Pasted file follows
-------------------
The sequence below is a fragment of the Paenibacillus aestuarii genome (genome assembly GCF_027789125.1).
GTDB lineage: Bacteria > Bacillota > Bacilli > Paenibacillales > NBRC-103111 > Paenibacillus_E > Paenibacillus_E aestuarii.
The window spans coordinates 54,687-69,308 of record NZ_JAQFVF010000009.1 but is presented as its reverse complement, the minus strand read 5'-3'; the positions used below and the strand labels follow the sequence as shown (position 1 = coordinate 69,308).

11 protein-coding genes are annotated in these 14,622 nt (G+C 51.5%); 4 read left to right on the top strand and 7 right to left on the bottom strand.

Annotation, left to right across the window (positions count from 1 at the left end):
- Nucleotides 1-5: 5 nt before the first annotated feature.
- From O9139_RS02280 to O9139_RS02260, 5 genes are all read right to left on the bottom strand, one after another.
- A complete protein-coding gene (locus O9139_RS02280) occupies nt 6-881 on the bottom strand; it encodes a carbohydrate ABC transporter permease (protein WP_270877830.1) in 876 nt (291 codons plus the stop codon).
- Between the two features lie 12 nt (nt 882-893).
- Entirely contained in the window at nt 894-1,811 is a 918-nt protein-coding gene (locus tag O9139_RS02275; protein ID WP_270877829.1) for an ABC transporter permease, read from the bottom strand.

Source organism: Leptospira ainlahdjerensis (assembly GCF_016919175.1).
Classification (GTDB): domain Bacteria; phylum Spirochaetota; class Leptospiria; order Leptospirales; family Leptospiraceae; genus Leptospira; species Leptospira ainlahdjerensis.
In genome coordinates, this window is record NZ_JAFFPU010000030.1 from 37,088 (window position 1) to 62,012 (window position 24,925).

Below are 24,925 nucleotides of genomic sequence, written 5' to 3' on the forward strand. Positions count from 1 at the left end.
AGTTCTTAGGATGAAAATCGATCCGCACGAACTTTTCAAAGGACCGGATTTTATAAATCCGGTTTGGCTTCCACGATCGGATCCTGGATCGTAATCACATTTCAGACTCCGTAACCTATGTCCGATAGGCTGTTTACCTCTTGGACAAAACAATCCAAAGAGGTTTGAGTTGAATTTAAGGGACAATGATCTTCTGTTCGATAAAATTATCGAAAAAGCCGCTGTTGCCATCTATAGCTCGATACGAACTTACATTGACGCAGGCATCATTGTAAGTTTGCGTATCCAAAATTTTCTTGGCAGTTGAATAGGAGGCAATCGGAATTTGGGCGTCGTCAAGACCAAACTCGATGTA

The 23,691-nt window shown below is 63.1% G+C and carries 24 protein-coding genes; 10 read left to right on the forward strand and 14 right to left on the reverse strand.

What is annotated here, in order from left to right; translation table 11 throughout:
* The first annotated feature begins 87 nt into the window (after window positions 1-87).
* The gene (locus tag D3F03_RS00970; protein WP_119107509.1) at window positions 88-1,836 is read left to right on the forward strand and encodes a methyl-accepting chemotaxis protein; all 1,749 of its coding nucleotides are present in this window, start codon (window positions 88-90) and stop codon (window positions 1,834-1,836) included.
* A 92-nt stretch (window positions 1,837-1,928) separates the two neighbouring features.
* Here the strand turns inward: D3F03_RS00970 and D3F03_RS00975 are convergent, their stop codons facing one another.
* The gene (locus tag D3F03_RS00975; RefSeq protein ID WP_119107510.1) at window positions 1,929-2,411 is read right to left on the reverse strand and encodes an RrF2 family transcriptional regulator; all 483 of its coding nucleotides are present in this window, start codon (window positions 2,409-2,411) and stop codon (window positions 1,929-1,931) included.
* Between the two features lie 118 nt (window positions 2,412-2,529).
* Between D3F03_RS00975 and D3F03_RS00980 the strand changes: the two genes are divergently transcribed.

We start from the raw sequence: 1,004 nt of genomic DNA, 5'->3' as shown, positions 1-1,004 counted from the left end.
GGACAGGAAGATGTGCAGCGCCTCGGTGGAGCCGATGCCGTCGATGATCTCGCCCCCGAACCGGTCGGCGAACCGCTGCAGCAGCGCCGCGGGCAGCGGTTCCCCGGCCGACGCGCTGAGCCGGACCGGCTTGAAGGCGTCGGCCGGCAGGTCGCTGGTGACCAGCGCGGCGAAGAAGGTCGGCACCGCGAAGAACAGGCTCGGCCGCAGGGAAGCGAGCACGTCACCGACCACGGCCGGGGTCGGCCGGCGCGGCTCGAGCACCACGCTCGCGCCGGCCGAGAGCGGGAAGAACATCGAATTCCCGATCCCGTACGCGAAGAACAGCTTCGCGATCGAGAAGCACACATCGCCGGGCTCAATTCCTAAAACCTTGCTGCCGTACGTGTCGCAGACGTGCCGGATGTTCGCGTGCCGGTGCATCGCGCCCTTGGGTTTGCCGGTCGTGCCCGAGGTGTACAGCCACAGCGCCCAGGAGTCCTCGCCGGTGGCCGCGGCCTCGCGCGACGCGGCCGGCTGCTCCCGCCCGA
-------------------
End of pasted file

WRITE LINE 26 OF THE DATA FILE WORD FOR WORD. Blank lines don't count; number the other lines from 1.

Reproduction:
GGACAGGAAGATGTGCAGCGCCTCGGTGGAGCCGATGCCGTCGATGATCTCGCCCCCGAACCGGTCGGCGAACCGCTGCAGCAGCGCCGCGGGCAGCGGTTCCCCGGCCGACGCGCTGAGCCGGACCGGCTTGAAGGCGTCGGCCGGCAGGTCGCTGGTGACCAGCGCGGCGAAGAAGGTCGGCACCGCGAAGAACAGGCTCGGCCGCAGGGAAGCGAGCACGTCACCGACCACGGCCGGGGTCGGCCGGCGCGGCTCGAGCACCACGCTCGCGCCGGCCGAGAGCGGGAAGAACATCGAATTCCCGATCCCGTACGCGAAGAACAGCTTCGCGATCGAGAAGCACACATCGCCGGGCTCAATTCCTAAAACCTTGCTGCCGTACGTGTCGCAGACGTGCCGGATGTTCGCGTGCCGGTGCATCGCGCCCTTGGGTTTGCCGGTCGTGCCCGAGGTGTACAGCCACAGCGCCCAGGAGTCCTCGCCGGTGGCCGCGGCCTCGCGCGACGCGGCCGGCTGCTCCCGCCCGA